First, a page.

We think in view of the holdings of the Phillips and Meyer cases, as well as the purpose of the statute discussed fully above, the amendment can only be viewed as an explanation of the well established meaning of the word ‘convicted’ in an administrative statute (cf. Koenig v. Johnson, 71 Cal.App.2d 739, 163 P.2d 746). We conclude, therefore, that as used in section 1668 of the Insurance Code, ‘convicted’ has the broader meaning of a determination of guilt. It follows that on entering his plea, respondent was ‘convicted’ of a ‘felony’ as well as a public offense having as one of its necessary elements a fraudulent act or an act of dishonesty in the acceptance, custody or payment of money or property.

The judgment is reversed with directions to the trial court to order the Insurance Commissioner to reconsider in light of the new evidence of expungement.


1.  The many well known criminal penalties and disabilities (Pen.Code, ss 290, 667, 1025, 1203, 12021, 4852.12) and Kelly v. Municipal Court, 160 Cal.App.2d 38, 324 P.2d 990 (involving section 290 of the Penal Code) are thus not pertinent here.

2.  We note that in the recent case of Otsuka v. Hite, 64 A.C. 652, 51 Cal.Rptr. 284, Supreme Court, in striking down the refusal of the registrar of voters to register the plaintiffs who had served federal prison terms as conscientious objectors, emphasized that there was no reasonable relationship between the offense and protecting the integrity of the elective process. The case is otherwise of little relevance here as it held that the plaintiffs had not been convicted of an infamous crime under the constitutional provision.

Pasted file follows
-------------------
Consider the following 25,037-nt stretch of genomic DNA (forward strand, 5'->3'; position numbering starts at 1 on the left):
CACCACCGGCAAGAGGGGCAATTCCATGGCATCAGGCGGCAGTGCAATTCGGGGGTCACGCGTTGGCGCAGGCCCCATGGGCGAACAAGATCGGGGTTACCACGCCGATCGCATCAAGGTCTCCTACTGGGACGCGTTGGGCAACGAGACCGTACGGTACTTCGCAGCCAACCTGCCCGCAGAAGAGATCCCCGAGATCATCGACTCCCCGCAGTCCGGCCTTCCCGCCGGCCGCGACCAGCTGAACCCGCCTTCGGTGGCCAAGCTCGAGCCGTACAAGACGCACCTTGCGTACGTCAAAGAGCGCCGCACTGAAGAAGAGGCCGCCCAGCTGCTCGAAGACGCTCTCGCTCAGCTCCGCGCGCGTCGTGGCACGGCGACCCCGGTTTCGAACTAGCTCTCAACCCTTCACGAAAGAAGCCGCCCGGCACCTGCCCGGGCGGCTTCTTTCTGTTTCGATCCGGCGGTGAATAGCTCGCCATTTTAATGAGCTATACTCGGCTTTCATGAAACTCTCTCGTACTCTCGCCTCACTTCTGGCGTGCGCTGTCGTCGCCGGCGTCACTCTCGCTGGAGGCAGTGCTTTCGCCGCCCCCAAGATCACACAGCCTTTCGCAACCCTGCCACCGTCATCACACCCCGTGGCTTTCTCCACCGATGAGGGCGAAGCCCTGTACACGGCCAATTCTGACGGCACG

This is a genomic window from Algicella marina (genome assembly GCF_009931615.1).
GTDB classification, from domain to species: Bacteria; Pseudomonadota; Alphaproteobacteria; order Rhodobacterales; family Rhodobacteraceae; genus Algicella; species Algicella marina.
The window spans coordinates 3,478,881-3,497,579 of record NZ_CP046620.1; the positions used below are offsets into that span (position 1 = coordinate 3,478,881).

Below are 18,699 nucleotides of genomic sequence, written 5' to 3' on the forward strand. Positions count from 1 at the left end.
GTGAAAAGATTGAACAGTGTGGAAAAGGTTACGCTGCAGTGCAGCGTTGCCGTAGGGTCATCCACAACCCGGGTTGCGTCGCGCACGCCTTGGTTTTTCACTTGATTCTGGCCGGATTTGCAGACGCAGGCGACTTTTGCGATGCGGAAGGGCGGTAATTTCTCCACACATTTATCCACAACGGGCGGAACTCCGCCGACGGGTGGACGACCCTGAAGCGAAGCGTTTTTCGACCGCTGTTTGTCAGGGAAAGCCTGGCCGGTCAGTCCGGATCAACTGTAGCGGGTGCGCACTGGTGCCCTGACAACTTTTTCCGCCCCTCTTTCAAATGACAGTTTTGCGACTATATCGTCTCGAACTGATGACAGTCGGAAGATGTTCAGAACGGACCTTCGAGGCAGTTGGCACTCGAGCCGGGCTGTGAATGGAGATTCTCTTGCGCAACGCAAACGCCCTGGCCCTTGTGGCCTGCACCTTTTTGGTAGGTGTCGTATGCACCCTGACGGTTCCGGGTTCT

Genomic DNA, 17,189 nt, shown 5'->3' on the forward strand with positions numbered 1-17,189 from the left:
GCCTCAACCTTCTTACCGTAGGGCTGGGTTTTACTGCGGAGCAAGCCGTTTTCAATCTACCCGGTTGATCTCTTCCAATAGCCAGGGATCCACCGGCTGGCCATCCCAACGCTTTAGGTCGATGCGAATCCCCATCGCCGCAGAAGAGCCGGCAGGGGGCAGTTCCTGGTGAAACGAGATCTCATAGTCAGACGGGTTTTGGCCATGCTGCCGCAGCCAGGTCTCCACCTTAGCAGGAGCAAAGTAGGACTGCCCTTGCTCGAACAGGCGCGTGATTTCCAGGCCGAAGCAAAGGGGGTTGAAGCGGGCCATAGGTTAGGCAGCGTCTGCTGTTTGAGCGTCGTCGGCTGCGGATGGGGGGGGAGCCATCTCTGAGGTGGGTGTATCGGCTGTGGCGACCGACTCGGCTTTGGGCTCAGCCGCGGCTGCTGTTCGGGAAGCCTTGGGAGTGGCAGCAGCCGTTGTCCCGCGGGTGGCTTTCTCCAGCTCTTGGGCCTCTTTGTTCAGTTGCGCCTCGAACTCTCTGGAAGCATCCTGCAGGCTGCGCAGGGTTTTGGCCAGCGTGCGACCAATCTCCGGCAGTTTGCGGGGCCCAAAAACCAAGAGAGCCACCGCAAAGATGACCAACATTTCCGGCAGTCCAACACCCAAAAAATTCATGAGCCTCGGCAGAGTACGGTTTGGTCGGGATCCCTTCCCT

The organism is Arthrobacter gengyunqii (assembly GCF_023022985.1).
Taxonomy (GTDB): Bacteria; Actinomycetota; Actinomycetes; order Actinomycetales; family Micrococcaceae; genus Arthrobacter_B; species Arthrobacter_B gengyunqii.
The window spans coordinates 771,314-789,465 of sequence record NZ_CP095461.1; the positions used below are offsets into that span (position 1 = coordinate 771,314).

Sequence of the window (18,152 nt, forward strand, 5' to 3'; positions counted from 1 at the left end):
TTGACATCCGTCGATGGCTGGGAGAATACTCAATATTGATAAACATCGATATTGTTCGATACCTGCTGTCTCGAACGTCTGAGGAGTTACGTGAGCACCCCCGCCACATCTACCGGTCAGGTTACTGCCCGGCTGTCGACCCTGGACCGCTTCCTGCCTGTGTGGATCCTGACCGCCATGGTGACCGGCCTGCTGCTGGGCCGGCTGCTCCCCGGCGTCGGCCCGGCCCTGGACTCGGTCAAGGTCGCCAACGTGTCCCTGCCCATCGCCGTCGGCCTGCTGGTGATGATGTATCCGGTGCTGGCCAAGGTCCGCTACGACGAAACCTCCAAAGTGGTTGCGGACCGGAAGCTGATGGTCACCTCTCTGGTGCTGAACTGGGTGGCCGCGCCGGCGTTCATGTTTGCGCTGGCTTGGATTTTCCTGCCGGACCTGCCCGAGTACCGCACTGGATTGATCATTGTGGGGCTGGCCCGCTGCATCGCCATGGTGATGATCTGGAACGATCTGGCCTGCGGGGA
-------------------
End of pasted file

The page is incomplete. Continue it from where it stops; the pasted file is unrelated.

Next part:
3.  We note that section 1668 allows revocation for conduct that falls far short of a criminal act. (Subd. (j) thereof permits revocation of a license for mere untrustworthiness in the conduct of a business.)

4.  In fact, the flexibility of the use of various definitions for different purposes is viewed as an advantage (40 So.Bar.J., 36).

5.  Section 1, article II of the state Constitution provides, in part, ‘no person convicted of any infamous crime, * * * shall ever exercise the privilege of an elector in this State.’

6.  By Statutes 1965, chapter 227, section 1, the following final paragraph was added: ‘A judgment, plea or verdict of guilty or a conviction following a plea of nolo contendere is deemed to be a conviction within the meaning of this section.’

TAYLOR, Justice.

SHOEMAKER, P.J., and AGEE, J., concur.